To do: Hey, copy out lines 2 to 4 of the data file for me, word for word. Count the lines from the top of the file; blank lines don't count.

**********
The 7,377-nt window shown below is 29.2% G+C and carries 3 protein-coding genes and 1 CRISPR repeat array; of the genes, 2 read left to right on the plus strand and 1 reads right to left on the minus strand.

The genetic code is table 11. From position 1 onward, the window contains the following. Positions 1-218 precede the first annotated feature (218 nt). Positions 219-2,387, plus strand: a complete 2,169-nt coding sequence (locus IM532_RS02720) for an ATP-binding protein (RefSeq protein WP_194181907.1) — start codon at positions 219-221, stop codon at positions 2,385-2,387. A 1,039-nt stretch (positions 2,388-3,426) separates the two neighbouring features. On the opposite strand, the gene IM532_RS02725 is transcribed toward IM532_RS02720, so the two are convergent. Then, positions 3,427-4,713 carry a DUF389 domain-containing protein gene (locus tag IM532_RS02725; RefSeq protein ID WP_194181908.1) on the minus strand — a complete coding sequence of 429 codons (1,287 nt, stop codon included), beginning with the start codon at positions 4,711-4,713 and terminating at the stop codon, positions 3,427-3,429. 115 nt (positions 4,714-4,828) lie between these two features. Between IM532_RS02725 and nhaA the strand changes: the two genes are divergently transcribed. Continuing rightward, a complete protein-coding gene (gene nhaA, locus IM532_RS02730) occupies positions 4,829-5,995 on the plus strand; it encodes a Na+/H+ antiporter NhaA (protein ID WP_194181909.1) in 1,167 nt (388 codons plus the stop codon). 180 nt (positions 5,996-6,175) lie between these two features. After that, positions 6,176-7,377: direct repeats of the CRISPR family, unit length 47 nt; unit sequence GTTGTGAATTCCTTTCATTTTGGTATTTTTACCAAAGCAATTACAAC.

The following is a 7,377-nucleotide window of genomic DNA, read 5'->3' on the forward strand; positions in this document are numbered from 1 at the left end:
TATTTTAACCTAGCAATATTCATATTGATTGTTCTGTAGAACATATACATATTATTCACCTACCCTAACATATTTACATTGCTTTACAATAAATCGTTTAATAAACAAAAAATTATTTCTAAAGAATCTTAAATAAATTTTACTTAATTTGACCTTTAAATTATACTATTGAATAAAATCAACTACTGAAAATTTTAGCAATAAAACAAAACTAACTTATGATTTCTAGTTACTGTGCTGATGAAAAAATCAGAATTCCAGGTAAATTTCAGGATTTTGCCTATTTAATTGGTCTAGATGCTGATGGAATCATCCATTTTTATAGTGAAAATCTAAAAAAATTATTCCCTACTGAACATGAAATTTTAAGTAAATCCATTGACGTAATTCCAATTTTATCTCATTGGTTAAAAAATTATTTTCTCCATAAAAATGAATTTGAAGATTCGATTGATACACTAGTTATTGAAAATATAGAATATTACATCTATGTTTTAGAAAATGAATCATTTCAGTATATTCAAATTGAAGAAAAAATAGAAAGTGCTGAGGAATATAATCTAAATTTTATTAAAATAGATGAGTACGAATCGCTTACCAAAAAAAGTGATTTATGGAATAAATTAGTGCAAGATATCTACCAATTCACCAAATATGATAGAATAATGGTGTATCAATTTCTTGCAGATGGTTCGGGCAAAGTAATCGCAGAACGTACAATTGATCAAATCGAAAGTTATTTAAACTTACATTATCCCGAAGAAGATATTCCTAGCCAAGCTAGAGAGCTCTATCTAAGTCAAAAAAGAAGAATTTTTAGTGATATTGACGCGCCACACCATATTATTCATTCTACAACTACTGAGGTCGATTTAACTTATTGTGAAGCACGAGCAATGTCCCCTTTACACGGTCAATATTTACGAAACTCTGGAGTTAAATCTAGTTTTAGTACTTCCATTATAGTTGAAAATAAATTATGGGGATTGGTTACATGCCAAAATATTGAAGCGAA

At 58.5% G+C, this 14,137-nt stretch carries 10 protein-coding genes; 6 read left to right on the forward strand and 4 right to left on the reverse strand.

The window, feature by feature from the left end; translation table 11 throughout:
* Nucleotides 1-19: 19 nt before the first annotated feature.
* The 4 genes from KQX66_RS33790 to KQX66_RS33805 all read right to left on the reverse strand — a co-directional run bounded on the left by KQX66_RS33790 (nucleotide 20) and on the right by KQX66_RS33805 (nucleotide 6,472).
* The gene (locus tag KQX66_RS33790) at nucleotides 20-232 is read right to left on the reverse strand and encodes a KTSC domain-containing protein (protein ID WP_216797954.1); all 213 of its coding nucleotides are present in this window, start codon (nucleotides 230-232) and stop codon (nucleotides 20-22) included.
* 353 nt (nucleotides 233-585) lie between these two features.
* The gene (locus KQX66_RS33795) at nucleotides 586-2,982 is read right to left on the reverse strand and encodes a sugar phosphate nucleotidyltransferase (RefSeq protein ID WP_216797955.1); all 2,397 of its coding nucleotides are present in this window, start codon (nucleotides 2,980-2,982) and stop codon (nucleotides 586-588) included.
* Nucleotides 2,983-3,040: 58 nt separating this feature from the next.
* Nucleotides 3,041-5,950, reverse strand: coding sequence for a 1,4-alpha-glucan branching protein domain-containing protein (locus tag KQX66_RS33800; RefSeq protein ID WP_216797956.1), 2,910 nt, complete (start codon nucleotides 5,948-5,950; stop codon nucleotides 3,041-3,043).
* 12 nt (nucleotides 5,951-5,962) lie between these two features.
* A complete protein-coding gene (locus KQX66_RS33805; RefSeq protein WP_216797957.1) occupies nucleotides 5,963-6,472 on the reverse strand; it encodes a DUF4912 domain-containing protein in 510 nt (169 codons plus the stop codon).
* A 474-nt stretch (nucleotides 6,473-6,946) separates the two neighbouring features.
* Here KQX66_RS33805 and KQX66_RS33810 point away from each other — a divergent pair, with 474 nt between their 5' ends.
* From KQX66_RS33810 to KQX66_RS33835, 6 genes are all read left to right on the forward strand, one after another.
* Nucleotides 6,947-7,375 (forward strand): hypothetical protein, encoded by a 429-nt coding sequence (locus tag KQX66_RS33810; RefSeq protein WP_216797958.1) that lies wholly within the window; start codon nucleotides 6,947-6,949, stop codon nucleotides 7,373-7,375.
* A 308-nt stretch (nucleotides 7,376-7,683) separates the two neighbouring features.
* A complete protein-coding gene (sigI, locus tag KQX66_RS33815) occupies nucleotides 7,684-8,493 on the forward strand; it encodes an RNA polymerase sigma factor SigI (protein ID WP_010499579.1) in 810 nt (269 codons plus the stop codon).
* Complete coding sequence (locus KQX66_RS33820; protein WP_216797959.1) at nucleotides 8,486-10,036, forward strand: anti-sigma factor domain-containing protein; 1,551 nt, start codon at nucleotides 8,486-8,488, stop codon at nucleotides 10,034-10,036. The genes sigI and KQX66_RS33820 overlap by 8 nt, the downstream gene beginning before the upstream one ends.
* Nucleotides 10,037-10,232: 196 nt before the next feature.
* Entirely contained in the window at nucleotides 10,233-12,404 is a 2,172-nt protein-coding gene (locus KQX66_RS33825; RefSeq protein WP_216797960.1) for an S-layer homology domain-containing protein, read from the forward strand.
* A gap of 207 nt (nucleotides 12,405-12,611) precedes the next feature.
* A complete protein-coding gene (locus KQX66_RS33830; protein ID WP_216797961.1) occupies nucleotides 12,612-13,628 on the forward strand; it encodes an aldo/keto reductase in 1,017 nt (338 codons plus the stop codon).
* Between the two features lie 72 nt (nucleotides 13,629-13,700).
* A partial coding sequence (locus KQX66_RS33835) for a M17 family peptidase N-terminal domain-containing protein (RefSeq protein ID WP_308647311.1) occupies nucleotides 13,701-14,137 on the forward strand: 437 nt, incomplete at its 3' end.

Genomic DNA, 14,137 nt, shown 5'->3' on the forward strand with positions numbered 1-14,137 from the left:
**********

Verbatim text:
The genetic code is table 11. From position 1 onward, the window contains the following. Positions 1-218 precede the first annotated feature (218 nt). Positions 219-2,387, plus strand: a complete 2,169-nt coding sequence (locus IM532_RS02720) for an ATP-binding protein (RefSeq protein WP_194181907.1) — start codon at positions 219-221, stop codon at positions 2,385-2,387. A 1,039-nt stretch (positions 2,388-3,426) separates the two neighbouring features. On the opposite strand, the gene IM532_RS02725 is transcribed toward IM532_RS02720, so the two are convergent. Then, positions 3,427-4,713 carry a DUF389 domain-containing protein gene (locus tag IM532_RS02725; RefSeq protein ID WP_194181908.1) on the minus strand — a complete coding sequence of 429 codons (1,287 nt, stop codon included), beginning with the start codon at positions 4,711-4,713 and terminating at the stop codon, positions 3,427-3,429. 115 nt (positions 4,714-4,828) lie between these two features. Between IM532_RS02725 and nhaA the strand changes: the two genes are divergently transcribed. Continuing rightward, a complete protein-coding gene (gene nhaA, locus IM532_RS02730) occupies positions 4,829-5,995 on the plus strand; it encodes a Na+/H+ antiporter NhaA (protein ID WP_194181909.1) in 1,167 nt (388 codons plus the stop codon). 180 nt (positions 5,996-6,175) lie between these two features. After that, positions 6,176-7,377: direct repeats of the CRISPR family, unit length 47 nt; unit sequence GTTGTGAATTCCTTTCATTTTGGTATTTTTACCAAAGCAATTACAAC.

The following is a 7,377-nucleotide window of genomic DNA, read 5'->3' on the forward strand; positions in this document are numbered from 1 at the left end:
TATTTTAACCTAGCAATATTCATATTGATTGTTCTGTAGAACATATACATATTATTCACCTACCCTAACATATTTACATTGCTTTACAATAAATCGTTTAATAAACAAAAAATTATTTCTAAAGAATCTTAAATAAATTTTACTTAATTTGACCTTTAAATTATACTATTGAATAAAATCAACTACTGAAAATTTTAGCAATAAAACAAAACTAACTTATGATTTCTAGTTACTGTGCTGATGAAAAAATCAGAATTCCAGGTAAATTTCAGGATTTTGCCTATTTAATTGGTCTAGATGCTGATGGAATCATCCATTTTTATAGTGAAAATCTAAAAAAATTATTCCCTACTGAACATGAAATTTTAAGTAAATCCATTGACGTAATTCCAATTTTATCTCATTGGTTAAAAAATTATTTTCTCCATAAAAATGAATTTGAAGATTCGATTGATACACTAGTTATTGAAAATATAGAATATTACATCTATGTTTTAGAAAATGAATCATTTCAGTATATTCAAATTGAAGAAAAAATAGAAAGTGCTGAGGAATATAATCTAAATTTTATTAAAATAGATGAGTACGAATCGCTTACCAAAAAAAGTGATTTATGGAATAAATTAGTGCAAGATATCTACCAATTCACCAAATATGATAGAATAATGGTGTATCAATTTCTTGCAGATGGTTCGGGCAAAGTAATCGCAGAACGTACAATTGATCAAATCGAAAGTTATTTAAACTTACATTATCCCGAAGAAGATATTCCTAGCCAAGCTAGAGAGCTCTATCTAAGTCAAAAAAGAAGAATTTTTAGTGATATTGACGCGCCACACCATATTATTCATTCTACAACTACTGAGGTCGATTTAACTTATTGTGAAGCACGAGCAATGTCCCCTTTACACGGTCAATATTTACGAAACTCTGGAGTTAAATCTAGTTTTAGTACTTCCATTATAGTTGAAAATAAATTATGGGGATTGGTTACATGCCAAAATATTGAAGCGAA